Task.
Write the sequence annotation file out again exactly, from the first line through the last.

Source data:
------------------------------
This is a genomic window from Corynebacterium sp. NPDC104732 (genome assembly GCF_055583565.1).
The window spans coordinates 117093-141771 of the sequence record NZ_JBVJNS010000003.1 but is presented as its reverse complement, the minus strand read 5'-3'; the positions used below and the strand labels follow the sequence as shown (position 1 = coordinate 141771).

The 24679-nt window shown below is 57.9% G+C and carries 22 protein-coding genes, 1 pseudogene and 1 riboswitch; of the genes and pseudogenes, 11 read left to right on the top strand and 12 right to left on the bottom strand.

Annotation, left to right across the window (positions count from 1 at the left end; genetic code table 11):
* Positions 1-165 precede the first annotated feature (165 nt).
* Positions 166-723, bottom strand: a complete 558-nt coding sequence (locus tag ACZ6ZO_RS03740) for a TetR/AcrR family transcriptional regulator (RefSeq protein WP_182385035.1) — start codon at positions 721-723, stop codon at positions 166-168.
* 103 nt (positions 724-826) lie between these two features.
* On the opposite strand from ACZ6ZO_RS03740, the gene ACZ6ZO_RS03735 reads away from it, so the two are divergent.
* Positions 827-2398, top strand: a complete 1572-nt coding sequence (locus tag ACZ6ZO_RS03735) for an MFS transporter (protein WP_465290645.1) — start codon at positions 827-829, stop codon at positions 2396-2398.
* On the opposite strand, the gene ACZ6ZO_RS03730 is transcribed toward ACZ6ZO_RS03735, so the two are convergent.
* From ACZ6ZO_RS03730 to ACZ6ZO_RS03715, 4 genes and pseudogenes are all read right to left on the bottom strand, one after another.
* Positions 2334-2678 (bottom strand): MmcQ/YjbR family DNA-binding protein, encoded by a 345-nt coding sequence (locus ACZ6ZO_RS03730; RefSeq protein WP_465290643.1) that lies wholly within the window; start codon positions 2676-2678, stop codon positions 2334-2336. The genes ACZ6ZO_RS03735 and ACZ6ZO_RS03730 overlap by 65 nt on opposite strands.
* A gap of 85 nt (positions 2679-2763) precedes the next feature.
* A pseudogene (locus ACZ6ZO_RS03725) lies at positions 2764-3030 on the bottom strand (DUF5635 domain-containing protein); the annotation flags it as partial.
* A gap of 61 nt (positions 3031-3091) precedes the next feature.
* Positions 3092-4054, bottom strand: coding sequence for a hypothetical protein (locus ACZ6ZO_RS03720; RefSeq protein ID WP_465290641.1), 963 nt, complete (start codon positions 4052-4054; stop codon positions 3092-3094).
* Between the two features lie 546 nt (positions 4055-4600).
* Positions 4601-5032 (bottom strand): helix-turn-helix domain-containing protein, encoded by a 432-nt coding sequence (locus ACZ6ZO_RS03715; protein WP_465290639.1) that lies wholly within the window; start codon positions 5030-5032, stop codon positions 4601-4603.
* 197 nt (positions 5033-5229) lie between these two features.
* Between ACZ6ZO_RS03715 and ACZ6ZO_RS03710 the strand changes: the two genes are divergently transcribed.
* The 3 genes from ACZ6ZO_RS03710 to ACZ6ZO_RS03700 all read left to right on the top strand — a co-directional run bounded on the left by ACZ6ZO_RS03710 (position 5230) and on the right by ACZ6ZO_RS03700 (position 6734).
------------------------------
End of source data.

This is a genomic window from Corynebacterium sp. NPDC104732 (genome assembly GCF_055583565.1).
The window spans coordinates 117093-141771 of the sequence record NZ_JBVJNS010000003.1 but is presented as its reverse complement, the minus strand read 5'-3'; the positions used below and the strand labels follow the sequence as shown (position 1 = coordinate 141771).

The 24679-nt window shown below is 57.9% G+C and carries 22 protein-coding genes, 1 pseudogene and 1 riboswitch; of the genes and pseudogenes, 11 read left to right on the top strand and 12 right to left on the bottom strand.

Annotation, left to right across the window (positions count from 1 at the left end; genetic code table 11):
* Positions 1-165 precede the first annotated feature (165 nt).
* Positions 166-723, bottom strand: a complete 558-nt coding sequence (locus tag ACZ6ZO_RS03740) for a TetR/AcrR family transcriptional regulator (RefSeq protein WP_182385035.1) — start codon at positions 721-723, stop codon at positions 166-168.
* 103 nt (positions 724-826) lie between these two features.
* On the opposite strand from ACZ6ZO_RS03740, the gene ACZ6ZO_RS03735 reads away from it, so the two are divergent.
* Positions 827-2398, top strand: a complete 1572-nt coding sequence (locus tag ACZ6ZO_RS03735) for an MFS transporter (protein WP_465290645.1) — start codon at positions 827-829, stop codon at positions 2396-2398.
* On the opposite strand, the gene ACZ6ZO_RS03730 is transcribed toward ACZ6ZO_RS03735, so the two are convergent.
* From ACZ6ZO_RS03730 to ACZ6ZO_RS03715, 4 genes and pseudogenes are all read right to left on the bottom strand, one after another.
* Positions 2334-2678 (bottom strand): MmcQ/YjbR family DNA-binding protein, encoded by a 345-nt coding sequence (locus ACZ6ZO_RS03730; RefSeq protein WP_465290643.1) that lies wholly within the window; start codon positions 2676-2678, stop codon positions 2334-2336. The genes ACZ6ZO_RS03735 and ACZ6ZO_RS03730 overlap by 65 nt on opposite strands.
* A gap of 85 nt (positions 2679-2763) precedes the next feature.
* A pseudogene (locus ACZ6ZO_RS03725) lies at positions 2764-3030 on the bottom strand (DUF5635 domain-containing protein); the annotation flags it as partial.
* A gap of 61 nt (positions 3031-3091) precedes the next feature.
* Positions 3092-4054, bottom strand: coding sequence for a hypothetical protein (locus ACZ6ZO_RS03720; RefSeq protein ID WP_465290641.1), 963 nt, complete (start codon positions 4052-4054; stop codon positions 3092-3094).
* Between the two features lie 546 nt (positions 4055-4600).
* Positions 4601-5032 (bottom strand): helix-turn-helix domain-containing protein, encoded by a 432-nt coding sequence (locus ACZ6ZO_RS03715; protein WP_465290639.1) that lies wholly within the window; start codon positions 5030-5032, stop codon positions 4601-4603.
* 197 nt (positions 5033-5229) lie between these two features.
* Between ACZ6ZO_RS03715 and ACZ6ZO_RS03710 the strand changes: the two genes are divergently transcribed.
* The 3 genes from ACZ6ZO_RS03710 to ACZ6ZO_RS03700 all read left to right on the top strand — a co-directional run bounded on the left by ACZ6ZO_RS03710 (position 5230) and on the right by ACZ6ZO_RS03700 (position 6734).